Controlling Environments in R

r

#1

Hi!

I want to use a recursive function f, which creates the optimal solutions for a problem. Just to be clear, number of optimal solutions is not the number of recursions of the function, but much much less than that. I want to have a counter variable to display the indices of the optimal solutions of the problem.

By far what I have done is that I created a counter globally (using <<-). This works perfectly. But now I have been recommended by our professor to avoid it, if possible.

I came across the R function new.env and it gives me the idea of creating another function g. I will then create an environment under it and define the counter there. Then I will call f and use the counter as I did before.

But I am not really getting how to do it. Any ideas/suggestions/hints?

I know it helps to have a reproducible example, but I can't really provide one.

What I have done is somewhat similar to the following:

# recursive function - function of interest
g <- function(arguments)
{
  if(condition)
  {
    ...
    g(arguments)
  } else
  {
    cat("Solution No.", counter)
    print(solution)
    counter <<- counter + 1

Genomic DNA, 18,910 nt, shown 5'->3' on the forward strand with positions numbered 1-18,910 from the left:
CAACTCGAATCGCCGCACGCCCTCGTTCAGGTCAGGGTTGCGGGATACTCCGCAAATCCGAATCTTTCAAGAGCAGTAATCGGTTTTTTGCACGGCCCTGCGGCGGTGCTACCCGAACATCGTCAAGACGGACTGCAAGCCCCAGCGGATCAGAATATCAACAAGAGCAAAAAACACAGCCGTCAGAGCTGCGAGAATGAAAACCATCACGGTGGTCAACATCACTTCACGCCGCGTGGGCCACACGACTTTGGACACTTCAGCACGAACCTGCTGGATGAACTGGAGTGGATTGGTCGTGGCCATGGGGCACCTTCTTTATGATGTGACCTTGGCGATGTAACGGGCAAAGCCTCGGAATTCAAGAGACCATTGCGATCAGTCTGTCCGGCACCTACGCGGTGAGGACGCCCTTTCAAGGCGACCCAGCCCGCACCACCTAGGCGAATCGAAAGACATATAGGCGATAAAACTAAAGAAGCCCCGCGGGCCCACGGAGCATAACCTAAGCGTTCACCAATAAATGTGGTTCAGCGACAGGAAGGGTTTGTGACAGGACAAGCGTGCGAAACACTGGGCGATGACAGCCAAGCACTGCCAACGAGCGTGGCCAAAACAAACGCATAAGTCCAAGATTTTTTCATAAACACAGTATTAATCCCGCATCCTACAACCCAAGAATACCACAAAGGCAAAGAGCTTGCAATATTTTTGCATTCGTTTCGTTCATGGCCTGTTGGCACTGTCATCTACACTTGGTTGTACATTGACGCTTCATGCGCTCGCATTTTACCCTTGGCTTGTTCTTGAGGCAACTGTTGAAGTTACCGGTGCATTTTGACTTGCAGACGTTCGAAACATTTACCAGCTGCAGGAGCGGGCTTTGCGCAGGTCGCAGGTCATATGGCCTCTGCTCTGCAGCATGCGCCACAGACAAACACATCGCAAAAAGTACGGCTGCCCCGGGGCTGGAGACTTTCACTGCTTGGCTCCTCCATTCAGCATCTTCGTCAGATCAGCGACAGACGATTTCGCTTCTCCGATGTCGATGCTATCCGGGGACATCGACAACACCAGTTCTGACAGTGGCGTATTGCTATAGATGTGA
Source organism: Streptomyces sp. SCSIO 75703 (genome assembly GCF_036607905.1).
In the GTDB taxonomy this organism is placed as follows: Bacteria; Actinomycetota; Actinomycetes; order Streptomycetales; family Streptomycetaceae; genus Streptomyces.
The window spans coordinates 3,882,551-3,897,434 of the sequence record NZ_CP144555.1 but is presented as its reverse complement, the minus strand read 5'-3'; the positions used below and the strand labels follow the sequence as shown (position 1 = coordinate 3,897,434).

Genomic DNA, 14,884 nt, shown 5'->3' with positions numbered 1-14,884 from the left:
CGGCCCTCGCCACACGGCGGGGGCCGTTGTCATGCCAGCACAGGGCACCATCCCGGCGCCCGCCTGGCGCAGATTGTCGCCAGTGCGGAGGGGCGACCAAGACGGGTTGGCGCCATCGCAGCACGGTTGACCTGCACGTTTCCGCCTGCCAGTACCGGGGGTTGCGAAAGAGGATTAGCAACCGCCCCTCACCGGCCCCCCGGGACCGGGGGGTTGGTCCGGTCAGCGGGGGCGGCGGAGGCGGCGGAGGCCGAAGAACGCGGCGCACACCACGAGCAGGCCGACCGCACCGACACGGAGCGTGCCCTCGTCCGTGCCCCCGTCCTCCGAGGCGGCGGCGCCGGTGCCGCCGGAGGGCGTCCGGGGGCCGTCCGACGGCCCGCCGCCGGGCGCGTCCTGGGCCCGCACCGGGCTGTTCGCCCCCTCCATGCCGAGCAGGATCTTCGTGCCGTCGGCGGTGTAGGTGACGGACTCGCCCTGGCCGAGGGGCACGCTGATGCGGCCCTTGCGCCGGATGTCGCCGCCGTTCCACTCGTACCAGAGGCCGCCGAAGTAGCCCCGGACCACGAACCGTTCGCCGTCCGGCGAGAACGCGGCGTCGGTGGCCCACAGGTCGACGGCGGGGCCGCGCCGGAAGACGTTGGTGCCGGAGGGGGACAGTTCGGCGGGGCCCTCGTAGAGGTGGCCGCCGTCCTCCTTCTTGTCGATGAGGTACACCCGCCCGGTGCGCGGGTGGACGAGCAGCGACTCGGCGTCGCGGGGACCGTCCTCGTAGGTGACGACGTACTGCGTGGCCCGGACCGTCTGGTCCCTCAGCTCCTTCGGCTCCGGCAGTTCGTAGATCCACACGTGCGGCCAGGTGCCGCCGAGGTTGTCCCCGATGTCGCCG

}
}

# parent function - under which counter will be defined
f <- function(arguments)
{
  counter <<- 1
  g(arguments)
}

And what I want is this:

# parent function - under which counter will be defined
f <- function(arguments)
{
  # create a new environment, say e
  # initialize counter in e as 1
  g(arguments)
}

# recursive function - function of interest
g <- function(arguments)
{
  if(condition)
  {
    ...
    g(arguments)
  } else
  {
    # cat("Solution No.", counter as in e)
    print(solution)
    # update counter by incrementing it by 1
  }
}

Any help will be appreciated.


#2

The main point is that we need a handle for the counter: the counter must be defined in an environment outside g and we need to know how to access that environment. <<- accesses the environment of f in the first example. In the second example, we need to access env e - <<- or assign could do that, thus it is basically the same solution.